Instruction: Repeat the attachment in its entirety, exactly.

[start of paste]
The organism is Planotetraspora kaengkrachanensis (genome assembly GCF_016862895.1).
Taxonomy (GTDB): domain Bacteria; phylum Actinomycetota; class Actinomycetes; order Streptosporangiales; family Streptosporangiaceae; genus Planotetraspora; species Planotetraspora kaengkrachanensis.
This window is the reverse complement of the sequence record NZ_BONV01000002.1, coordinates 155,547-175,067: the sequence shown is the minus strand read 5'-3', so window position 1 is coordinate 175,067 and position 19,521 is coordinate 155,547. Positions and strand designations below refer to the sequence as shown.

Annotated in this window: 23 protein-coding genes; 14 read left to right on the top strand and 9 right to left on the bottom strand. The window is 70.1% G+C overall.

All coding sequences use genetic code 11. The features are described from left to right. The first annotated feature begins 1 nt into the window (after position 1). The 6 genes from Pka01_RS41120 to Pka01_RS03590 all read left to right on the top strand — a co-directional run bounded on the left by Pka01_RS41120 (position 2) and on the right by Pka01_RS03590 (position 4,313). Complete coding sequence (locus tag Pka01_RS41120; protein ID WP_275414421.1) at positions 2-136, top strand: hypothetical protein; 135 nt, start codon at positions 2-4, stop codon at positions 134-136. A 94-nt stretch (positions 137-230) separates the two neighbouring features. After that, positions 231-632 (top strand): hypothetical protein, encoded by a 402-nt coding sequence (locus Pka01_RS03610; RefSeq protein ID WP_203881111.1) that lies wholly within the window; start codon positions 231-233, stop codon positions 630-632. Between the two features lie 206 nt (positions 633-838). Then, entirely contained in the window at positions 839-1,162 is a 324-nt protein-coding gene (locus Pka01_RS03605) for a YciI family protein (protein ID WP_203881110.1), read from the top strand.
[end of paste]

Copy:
The organism is Planotetraspora kaengkrachanensis (genome assembly GCF_016862895.1).
Taxonomy (GTDB): domain Bacteria; phylum Actinomycetota; class Actinomycetes; order Streptosporangiales; family Streptosporangiaceae; genus Planotetraspora; species Planotetraspora kaengkrachanensis.
This window is the reverse complement of the sequence record NZ_BONV01000002.1, coordinates 155,547-175,067: the sequence shown is the minus strand read 5'-3', so window position 1 is coordinate 175,067 and position 19,521 is coordinate 155,547. Positions and strand designations below refer to the sequence as shown.

Annotated in this window: 23 protein-coding genes; 14 read left to right on the top strand and 9 right to left on the bottom strand. The window is 70.1% G+C overall.

All coding sequences use genetic code 11. The features are described from left to right. The first annotated feature begins 1 nt into the window (after position 1). The 6 genes from Pka01_RS41120 to Pka01_RS03590 all read left to right on the top strand — a co-directional run bounded on the left by Pka01_RS41120 (position 2) and on the right by Pka01_RS03590 (position 4,313). Complete coding sequence (locus tag Pka01_RS41120; protein ID WP_275414421.1) at positions 2-136, top strand: hypothetical protein; 135 nt, start codon at positions 2-4, stop codon at positions 134-136. A 94-nt stretch (positions 137-230) separates the two neighbouring features. After that, positions 231-632 (top strand): hypothetical protein, encoded by a 402-nt coding sequence (locus Pka01_RS03610; RefSeq protein ID WP_203881111.1) that lies wholly within the window; start codon positions 231-233, stop codon positions 630-632. Between the two features lie 206 nt (positions 633-838). Then, entirely contained in the window at positions 839-1,162 is a 324-nt protein-coding gene (locus Pka01_RS03605) for a YciI family protein (protein ID WP_203881110.1), read from the top strand.